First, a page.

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Evening Standard
Evening Standard
Press Association

Luke Donald open to captaining Team Europe at 2025 Ryder Cup

Luke Donald “would consider” keeping the European Ryder Cup captaincy for the next edition in two years' time.

A four-time Ryder Cup winner as a player, the 45-year-old earned rave reviews for his leadership in Rome as Team Europe regained the trophy with a 16.5-11.5 victory.

Rory McIlroy led the calls for Donald to captain the side again at Bethpage Black in New York and it is certainly not something he is ruling out.

Donald told Sky Sports News: “Well obviously I appreciate that from the players. We had a great week together. It is a long process, this is not an easy job.

“I certainly haven't given it really any thought yet. It's something I would have to sit down and think about. Of course I would consider it. I'm trying to enjoy this moment right now, enjoy this victory, and then we'll see what happens in the future.”

Donald has a perfect record as player and captain in the Ryder Cup and he knows that would very much be on the line should he lead the side again in 2025.

“Maybe I go out leaving a legacy as a winning Ryder Cup captain and not risk that,” he said.

“Obviously going over there in New York, which would be a real cauldron, those fans are extremely passionate. It would be a really, really tough environment. If I was to do this job, and I was to go over there and win, that would be some accomplishment.”

There were joyous scenes of European celebration at Marco Simone Golf and Country Club, on the team bus and at the hotel.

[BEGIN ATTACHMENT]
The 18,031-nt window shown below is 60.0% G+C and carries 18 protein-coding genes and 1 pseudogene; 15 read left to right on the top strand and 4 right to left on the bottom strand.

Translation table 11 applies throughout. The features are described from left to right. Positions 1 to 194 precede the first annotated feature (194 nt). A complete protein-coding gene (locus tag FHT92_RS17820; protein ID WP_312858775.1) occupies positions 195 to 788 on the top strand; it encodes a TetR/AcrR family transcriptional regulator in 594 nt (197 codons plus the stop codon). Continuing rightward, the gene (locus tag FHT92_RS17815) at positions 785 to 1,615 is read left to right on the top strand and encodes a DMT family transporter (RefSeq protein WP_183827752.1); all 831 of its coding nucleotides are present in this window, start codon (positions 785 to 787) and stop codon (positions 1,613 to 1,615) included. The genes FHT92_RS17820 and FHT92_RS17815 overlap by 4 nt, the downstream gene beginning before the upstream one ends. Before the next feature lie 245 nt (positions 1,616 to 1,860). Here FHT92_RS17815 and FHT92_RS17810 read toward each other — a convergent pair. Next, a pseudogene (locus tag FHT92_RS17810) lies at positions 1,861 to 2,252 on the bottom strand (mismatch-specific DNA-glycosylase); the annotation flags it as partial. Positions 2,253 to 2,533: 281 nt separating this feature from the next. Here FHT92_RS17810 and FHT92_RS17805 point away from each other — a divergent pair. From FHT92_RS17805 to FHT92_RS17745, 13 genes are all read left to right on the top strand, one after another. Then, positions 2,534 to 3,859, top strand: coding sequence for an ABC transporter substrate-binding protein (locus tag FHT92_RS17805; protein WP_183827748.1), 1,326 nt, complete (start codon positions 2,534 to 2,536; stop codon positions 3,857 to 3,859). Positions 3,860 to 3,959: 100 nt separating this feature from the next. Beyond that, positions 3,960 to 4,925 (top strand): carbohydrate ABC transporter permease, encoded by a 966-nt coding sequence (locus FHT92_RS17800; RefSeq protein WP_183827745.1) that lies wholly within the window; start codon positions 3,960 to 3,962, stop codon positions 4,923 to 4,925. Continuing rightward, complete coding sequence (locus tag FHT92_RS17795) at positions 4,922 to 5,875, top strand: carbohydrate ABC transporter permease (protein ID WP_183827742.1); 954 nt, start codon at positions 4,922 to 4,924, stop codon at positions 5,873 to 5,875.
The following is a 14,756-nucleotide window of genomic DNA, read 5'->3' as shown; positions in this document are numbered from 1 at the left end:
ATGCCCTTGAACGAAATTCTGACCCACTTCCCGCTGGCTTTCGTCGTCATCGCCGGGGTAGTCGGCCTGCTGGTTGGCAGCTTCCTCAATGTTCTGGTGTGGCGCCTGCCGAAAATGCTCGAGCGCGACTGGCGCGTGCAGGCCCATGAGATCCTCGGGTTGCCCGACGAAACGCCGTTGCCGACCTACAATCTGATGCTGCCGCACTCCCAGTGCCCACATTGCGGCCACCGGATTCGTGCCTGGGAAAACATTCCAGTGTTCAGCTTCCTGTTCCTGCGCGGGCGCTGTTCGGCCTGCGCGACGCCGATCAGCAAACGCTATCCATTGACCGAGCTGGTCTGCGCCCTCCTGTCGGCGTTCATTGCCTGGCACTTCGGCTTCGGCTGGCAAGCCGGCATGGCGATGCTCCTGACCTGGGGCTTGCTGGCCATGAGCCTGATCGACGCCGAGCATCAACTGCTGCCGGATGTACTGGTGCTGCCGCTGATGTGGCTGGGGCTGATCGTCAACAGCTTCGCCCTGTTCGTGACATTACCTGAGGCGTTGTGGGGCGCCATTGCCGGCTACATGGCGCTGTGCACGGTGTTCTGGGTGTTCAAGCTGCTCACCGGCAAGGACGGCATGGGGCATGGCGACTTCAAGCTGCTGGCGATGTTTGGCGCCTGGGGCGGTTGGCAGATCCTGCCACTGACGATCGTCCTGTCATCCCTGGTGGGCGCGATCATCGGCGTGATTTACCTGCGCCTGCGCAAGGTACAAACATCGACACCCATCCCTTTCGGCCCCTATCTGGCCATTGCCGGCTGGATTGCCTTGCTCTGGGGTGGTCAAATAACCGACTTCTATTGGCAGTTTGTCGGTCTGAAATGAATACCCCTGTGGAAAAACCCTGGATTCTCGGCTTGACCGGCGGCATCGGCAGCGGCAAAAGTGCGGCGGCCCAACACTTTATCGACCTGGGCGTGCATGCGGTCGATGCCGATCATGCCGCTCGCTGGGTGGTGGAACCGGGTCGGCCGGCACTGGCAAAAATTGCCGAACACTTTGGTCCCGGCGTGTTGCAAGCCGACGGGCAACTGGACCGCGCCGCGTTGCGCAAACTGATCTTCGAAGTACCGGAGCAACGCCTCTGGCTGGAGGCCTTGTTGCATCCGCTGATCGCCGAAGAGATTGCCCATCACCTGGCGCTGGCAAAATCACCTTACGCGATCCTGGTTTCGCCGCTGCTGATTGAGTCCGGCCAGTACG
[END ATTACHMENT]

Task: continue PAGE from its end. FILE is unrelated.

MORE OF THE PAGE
“We celebrated like we should have,” added Donald. “It was a fun night, celebrating with team-mates, with fans, with family, and memories that will stay with us forever.

“It's still sinking in. This has been a long process, it's a long journey, I'm so glad it ended up like it did. It was just an amazing week sharing this with my team-mates and the staff and the families, everyone.”

After an emotional defeat in the United States two years ago, in which he won just one point, McIlroy was delighted to have wrested back the trophy.

“The scoreline - 19-9, that hurt, it really did. I didn't feel like I gave my best performance and I didn't feel like I did my part for the team," said McIlroy, who led the European charge this time with four points from his five matches. “This wasn't about revenge. This was about redemption and showing what we could do.”

The Northern Irishman now wants to build on the triumph and win in the US in 2025.

“I think one of the biggest accomplishments in golf right now is winning an away Ryder Cup - and that's what we're going to do at Bethpage,” he added.

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